Alison Sawyer Current, an artist from Boulder, Colorado, has built clinics on the Mexican Island of Isla Mujeres that have provided free veterinary care, including 20,000 spay/neuter surgeries to local stray dogs and cats. In addition, the clinics hold the animals and find forever families for them; to date, over 2,000 pets have found their permanent homes thanks to Current’s clinics.
In 2001, Current and her husband traveled to Isla Mujeres, which is located off the coast of Cancun, Mexico, and she was shocked by all of the stray dogs and puppies that she saw. The couple decided to build a home on the island, and the animals roamed the island in packs to the point that tourists on the beach were sometimes bitten.
The Currents found out that the issue was multi-faceted: First, there were no spay/neuter programs on the island, so obtaining those services was difficult for pet owners. As the dogs bred and produced puppies, the families could not necessarily provide for them and would abandon them on the streets. Sick dogs and those with behavioral issues were also left out to fend for themselves. The government would periodically round up some of these animals and euthanize them.
In 2002, Current started up a humane society that provided spay/neuter services as well as vaccination for some of these wild pets. She was able to enlist local veterinarians to help, and gradually, the residents on the island became familiar with the program. After some time, pet owners would bring sick animals to the clinic rather than abandon them on the streets. During this time, Current would provide temporary shelter for up to 40 dogs at a time on her property while they waited for adoption. She also gave demonstrations at local schools, teaching children how to care for pets.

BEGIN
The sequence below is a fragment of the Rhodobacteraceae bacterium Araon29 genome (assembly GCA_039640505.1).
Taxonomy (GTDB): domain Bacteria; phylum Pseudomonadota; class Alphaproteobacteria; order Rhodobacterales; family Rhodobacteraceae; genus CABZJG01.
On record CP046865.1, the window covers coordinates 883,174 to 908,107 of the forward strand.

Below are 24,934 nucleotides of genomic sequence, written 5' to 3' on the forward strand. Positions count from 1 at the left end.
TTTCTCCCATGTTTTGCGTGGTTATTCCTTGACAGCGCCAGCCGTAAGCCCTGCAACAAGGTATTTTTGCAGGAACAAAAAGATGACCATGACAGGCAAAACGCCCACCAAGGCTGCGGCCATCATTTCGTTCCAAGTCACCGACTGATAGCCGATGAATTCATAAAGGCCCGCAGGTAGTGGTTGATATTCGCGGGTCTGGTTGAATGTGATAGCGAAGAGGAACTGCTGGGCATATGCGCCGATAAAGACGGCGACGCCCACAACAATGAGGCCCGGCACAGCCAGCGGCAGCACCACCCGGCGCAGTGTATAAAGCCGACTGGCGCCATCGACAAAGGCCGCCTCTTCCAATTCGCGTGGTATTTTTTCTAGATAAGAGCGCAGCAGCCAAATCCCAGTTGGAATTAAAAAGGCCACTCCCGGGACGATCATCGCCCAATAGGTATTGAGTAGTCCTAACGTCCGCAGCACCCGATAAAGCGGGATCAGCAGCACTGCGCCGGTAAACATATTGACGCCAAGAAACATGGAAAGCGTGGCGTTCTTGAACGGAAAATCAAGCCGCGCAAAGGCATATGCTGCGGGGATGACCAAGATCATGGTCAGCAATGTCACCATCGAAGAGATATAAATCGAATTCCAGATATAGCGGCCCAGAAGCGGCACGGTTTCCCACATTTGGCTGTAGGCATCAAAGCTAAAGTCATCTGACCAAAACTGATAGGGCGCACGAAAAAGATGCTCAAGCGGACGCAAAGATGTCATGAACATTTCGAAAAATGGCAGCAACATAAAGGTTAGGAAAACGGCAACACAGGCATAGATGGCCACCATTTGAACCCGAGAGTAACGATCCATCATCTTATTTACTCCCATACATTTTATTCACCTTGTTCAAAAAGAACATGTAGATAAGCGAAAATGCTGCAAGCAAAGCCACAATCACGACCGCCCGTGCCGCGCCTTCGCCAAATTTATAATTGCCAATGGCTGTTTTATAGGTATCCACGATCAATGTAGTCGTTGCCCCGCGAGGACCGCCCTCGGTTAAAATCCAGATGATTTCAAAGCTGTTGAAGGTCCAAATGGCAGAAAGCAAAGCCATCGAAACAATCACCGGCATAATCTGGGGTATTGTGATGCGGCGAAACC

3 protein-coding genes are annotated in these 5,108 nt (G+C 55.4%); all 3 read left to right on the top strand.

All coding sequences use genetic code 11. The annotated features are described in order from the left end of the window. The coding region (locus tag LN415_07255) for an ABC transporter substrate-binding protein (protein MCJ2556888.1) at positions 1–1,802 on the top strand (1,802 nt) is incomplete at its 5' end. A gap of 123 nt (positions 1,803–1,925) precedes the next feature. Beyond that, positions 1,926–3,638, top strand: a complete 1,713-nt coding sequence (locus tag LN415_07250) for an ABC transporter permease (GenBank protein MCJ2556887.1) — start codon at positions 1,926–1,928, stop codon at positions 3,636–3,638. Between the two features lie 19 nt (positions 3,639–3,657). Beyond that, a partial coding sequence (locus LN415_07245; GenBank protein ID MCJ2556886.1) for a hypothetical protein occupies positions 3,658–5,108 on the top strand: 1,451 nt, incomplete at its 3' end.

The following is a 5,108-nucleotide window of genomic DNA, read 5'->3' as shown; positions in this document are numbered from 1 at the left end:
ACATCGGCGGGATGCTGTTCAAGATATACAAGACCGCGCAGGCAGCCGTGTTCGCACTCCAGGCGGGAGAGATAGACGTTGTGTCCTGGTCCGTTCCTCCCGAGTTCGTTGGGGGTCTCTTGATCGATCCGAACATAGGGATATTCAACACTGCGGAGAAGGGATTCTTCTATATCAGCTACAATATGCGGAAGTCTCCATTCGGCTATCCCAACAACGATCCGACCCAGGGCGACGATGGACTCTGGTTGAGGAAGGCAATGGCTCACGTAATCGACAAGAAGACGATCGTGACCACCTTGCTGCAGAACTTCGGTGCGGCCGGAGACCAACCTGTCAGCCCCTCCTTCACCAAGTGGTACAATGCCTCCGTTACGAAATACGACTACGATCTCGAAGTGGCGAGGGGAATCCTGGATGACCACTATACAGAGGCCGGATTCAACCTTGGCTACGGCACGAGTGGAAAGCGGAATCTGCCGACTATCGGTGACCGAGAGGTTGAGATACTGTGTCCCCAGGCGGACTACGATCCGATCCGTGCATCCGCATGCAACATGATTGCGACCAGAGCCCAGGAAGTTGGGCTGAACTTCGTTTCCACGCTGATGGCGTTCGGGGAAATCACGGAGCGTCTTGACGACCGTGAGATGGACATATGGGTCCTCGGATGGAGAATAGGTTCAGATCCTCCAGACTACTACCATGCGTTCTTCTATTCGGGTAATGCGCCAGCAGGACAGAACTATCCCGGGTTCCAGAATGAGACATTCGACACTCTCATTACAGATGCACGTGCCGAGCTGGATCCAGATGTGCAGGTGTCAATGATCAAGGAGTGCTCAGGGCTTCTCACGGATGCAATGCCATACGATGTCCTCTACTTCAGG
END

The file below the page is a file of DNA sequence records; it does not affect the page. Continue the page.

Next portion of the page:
Nearly 20 years later, there are almost no wild dogs on the island. In fact, one veterinarian says that while there were once 14 cats and seven dogs per person, now there are 3.7 cats and 1.8 dogs per person on the island. The animals are placed with Isla Mujeres residents, as well as with people living in Mexico, the United States, and Canada. Approximately 170 pets are placed each year, getting them off of the street and allowing them the chance to live a normal and happy life.
The humane society, Isla Animals, is 100 percent funded by donations. The organization also has foster families and welcomes volunteers to help care for the animals. Those who are in the area on a long- or short-term basis can contact Isla Animals to learn about how they can help. Those living in other areas might consider donating, either as a one-time gift or on a monthly basis.
Isla Mujeres is not the only place where there has been a problem with stray dogs. In the Philippines, for example, rabies among stray dogs sometimes puts people at risk; in fact, the country ranks as the fourth-highest when it comes to human rabies deaths. The government has taken steps to try to contain and euthanize many of these dogs, but there are non-governmental agencies that help. The Philippine Animal Welfare Society (PAWS) operates a temporary shelter that rehabilitates and tries to rehome stray dogs and cats, keeping them out of the city pounds as well as off of the street.
In India, millions of stray dogs live on the streets in various cities. A few carry rabies, some are aggressive, and many are afraid of humans, making them dangerous if approached or cornered. Organizations like Help Animals India use a method called Animal Birth Control, or ABC, to sterilize dogs and then return them to the streets. While they do not find homes for these dogs, they are stopping them from breeding and perpetuating the problem. Some organizations also provide rabies vaccinations as well, minimizing the dangers of rabies to the people in a given community. This is similar to Trap-Neuter-Release, or TNR, programs in the United States, which focus on sterilizing and vaccinating stray and feral cats.
While stray dogs are not a prevalent issue in the United States and Canada, it is important for pet owners to spay or neuter their dogs in addition to having them vaccinated against rabies. Pet owners wishing to have their dogs sterilized can often find free or reduced-price services for these procedures through the ASPCA or the local Humane Society and their partners.
Featured Image Courtesy: Pixabay.